ID’d on dates, sexy selfies and teenage crushes: What it's like to be a hot mum

ID’d on dates, sexy selfies and teenage crushes: What it's like to be a hot mum

Let’s face it: Sometimes it’s hard to feel sexy, particularly when you’ve got kids to run around after.

As much as we can applaud the body positive movement for allowing us to accept and embrace the way we look, it can be difficult to show self-love when you’re spinning the multiple plates of motherhood. School runs, packed lunches and bedtimes start to take precedent over lie-ins, pamper sessions and date nights.

But in more recent years, it seems mums the world over are taking control of their sex appeal, with TikTok marking the renaissance of the ‘hot mum’.

The video sharing platform boasts over 1.5billion views on videos tagged as #hotmom, while over 61,000 videos have made videos titled ‘hot mom check’, sharing videos of their gorgeous mums of all ages to the world.

With more and more mums out there willing to embrace their sexuality, Metro.co.uk met three self-proclaimed hot mums who see their sexiness as a badge of honour.

Move over Stacy, here are three mums that have really got it going on.

I am ageing disgracefully… I don’t care what people think

Seema Mistry, 39, is from Nottingham. She runs jewellery store Demi + Co and has two sons: Avi, seven, and Benny, five.

Growing up, I always had a baby face. When I was younger, it worked against me. I was a bit nerdy, quiet and shy, and I was quite conscious of looking so young.

Even now, I’m always ID’d when we go out. I’ve even been ID’d to buy scissors.

It really hit home how much younger I looked to people after I had kids. At a parents’ evening for Avi, one of the teachers made a comment to me about being a teen mum. I was so taken aback that I had to explain just how old I was.

It’s almost a joke on the playground; some of my mum friends are turning 40, and they call me ‘the baby’ of the group – but I’m the same age as them!

There are times it can be a little embarrassing. I get guys of all ages trying to chat me up – from granddads to younger men.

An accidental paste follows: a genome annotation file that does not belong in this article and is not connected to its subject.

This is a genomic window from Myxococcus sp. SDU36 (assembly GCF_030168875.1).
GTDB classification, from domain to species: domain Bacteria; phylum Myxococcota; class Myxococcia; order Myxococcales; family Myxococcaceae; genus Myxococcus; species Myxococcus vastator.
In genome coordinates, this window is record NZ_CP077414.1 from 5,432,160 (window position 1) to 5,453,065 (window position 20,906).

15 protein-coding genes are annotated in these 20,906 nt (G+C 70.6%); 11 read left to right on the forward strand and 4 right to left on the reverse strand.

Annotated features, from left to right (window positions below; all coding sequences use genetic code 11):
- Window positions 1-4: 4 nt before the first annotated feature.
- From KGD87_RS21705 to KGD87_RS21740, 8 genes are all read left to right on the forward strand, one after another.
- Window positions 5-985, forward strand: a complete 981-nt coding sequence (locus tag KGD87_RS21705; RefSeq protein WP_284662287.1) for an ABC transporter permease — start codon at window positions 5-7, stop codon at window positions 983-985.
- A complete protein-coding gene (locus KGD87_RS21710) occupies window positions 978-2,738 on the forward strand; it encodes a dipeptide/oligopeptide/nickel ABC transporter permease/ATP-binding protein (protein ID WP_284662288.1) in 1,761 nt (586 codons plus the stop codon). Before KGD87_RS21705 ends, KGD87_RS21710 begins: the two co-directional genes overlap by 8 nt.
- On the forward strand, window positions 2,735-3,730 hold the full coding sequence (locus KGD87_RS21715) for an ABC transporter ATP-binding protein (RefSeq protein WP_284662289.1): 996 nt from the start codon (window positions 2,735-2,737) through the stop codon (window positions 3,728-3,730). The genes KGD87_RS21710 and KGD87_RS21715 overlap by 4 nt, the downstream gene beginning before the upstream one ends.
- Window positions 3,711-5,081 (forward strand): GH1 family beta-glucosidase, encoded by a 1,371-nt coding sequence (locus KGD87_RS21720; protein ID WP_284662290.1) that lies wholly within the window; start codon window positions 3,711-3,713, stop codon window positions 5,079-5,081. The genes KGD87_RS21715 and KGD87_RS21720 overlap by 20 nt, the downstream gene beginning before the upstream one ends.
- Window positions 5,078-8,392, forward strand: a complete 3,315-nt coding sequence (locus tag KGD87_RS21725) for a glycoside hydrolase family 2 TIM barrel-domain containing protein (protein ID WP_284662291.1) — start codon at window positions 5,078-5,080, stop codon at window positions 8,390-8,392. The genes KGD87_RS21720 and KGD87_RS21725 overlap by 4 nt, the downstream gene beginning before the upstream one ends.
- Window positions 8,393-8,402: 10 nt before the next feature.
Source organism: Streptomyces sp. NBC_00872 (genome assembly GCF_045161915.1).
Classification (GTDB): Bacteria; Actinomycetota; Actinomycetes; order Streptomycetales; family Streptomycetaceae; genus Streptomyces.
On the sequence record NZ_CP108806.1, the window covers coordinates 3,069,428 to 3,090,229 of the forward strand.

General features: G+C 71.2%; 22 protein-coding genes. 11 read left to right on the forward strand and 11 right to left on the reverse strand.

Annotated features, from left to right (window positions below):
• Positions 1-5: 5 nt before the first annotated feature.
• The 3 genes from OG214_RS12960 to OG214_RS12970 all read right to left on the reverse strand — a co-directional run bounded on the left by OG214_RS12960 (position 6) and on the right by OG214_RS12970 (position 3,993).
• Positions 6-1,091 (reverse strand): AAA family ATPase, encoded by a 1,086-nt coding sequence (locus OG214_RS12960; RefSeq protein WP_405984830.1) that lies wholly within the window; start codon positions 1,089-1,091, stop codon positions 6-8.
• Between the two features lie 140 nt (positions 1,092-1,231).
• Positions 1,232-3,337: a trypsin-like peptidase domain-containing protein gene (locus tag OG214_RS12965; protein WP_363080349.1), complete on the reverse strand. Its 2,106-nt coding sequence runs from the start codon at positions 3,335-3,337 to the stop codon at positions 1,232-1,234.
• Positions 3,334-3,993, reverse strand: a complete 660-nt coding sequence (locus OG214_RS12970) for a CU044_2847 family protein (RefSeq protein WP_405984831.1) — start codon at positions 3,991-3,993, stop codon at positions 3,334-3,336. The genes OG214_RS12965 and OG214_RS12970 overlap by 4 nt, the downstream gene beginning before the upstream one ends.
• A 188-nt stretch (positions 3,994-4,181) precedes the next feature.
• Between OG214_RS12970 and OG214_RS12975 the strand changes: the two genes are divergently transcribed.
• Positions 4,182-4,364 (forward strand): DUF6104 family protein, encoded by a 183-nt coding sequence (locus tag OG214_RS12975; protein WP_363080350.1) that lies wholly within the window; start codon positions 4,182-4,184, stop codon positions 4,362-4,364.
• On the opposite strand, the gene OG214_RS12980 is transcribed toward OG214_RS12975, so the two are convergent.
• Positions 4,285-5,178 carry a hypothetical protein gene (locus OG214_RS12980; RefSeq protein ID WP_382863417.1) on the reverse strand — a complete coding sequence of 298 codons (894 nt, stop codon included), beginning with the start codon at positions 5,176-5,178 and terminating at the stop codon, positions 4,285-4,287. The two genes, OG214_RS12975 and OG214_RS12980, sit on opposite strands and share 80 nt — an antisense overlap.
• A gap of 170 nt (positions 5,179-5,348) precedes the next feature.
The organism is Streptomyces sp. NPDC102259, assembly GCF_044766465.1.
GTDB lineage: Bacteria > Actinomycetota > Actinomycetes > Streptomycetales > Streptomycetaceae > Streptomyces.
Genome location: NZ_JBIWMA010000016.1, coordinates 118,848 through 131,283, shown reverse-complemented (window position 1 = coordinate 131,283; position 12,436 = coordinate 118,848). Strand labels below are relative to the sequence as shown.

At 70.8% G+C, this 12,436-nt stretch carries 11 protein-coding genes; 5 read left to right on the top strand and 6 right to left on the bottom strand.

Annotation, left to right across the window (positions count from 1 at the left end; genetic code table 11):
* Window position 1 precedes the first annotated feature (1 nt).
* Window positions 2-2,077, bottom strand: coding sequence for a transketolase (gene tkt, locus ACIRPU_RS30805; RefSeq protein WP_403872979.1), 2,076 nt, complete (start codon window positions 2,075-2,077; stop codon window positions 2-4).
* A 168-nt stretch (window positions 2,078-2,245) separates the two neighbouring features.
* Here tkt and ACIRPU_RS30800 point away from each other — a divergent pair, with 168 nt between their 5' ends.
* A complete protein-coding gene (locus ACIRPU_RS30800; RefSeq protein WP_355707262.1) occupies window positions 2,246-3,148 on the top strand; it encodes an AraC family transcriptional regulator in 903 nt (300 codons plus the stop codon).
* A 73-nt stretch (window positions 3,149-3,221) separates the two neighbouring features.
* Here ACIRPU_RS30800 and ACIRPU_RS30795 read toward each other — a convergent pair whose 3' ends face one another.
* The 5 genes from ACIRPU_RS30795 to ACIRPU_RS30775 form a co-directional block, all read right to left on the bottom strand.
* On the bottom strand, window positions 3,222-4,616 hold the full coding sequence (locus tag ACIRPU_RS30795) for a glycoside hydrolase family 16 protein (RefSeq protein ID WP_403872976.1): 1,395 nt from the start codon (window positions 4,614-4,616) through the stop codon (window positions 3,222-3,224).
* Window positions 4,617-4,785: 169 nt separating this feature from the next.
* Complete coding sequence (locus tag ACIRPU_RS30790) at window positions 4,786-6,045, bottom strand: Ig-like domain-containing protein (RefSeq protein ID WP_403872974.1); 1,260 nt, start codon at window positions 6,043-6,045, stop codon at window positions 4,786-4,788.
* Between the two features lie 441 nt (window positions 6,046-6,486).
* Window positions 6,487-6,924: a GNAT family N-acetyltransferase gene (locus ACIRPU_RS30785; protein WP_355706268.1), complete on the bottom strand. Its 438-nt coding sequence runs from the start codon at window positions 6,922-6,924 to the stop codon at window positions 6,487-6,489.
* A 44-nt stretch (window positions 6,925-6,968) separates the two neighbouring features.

When I took my eldest son to the shop, I was stopped by a shop assistant who tried to make a move on me, as he thought my son was my little brother.

When I told him I was 39, he thought I was lying, so I had to show him my driving license: I had to insist I was born in 1982.

Thankfully, my husband isn’t the jealous type. He rolls his eyes a lot. It’s a mixture of genuinely being happy for me and just laughing at me. We get a lot of ‘here we go again’ comments.

I believe in ageing disgracefully, and I still feel like I’m in my 20s. Having children has made me more responsible but has also allowed me to balance and be carefree. I don’t care about what people think, in my 20s I was always thinking about what people might say!

I put my youthful looks down to a good skincare routine. I should have shares in The Ordinary! I keep my routine simple, but I’m thorough in maintaining it. I don’t usually wear a lot of make up but when I do, I always take it off every night, even when I’m really drunk.

I also use retinol three times a week and that has really improved my skin.

My children are quite torn over whether they like having a hot mum. My youngest, Benny, is quite proud, he thinks it’s cool to have a hot mum. My eldest gets a little more embarrassed.

There are a few selfies I’ve taken that my children have said to me: ‘Don’t post it’. I think it’s because they just find it a bit cringe.

Regardless of what my kids think, I’m proud to be a hot mum. I’ve found I’ve got more confident after having children, and I just don’t care so much about what people think of me.

Being a hot mum is totally to do with confidence and embracing the person that you are.

People think my daughter is my sister

Nerea Safari, 38, is from London. She runs organic skincare brand Youth Tree Organics and has two daughters: Stephanie, 18, and Atarah, three.

After I had my eldest daughter, Stephanie, my body didn’t change much. I actually lost a lot of weight. I didn’t look like the average mum as I was still quite young, and people didn’t seem to believe I had a child.

I get a lot of comments in the street, ranging from looks, winks and wolf whistles. One man even offered to carry my bags for me! There are younger guys interested, but I don’t really pay any attention to them.

I’ve been single for three years, but I’ve done a lot of dating. When I go on dates, I get a lot of comments about how young I look. I’ve had to show my ID to prove I’m over 18 to get into certain venues.

I’m definitely getting more picky as I’ve got older. I’m looking to settle down. I’m much choosier about who I spend time with. Only a couple of days ago, I had to brush off a date. I’m now looking for something where there is a spark.

My daughter likes to remind me that I’m getting older and that I should be more open. I don’t believe just because you’re getting older that you should settle.

Stephanie does get embarrassed about all the comments sometimes. She’s shown pictures of me to her friends who have told her that I’m fit, and I think she’s a bit shy about bringing boyfriends back to ours.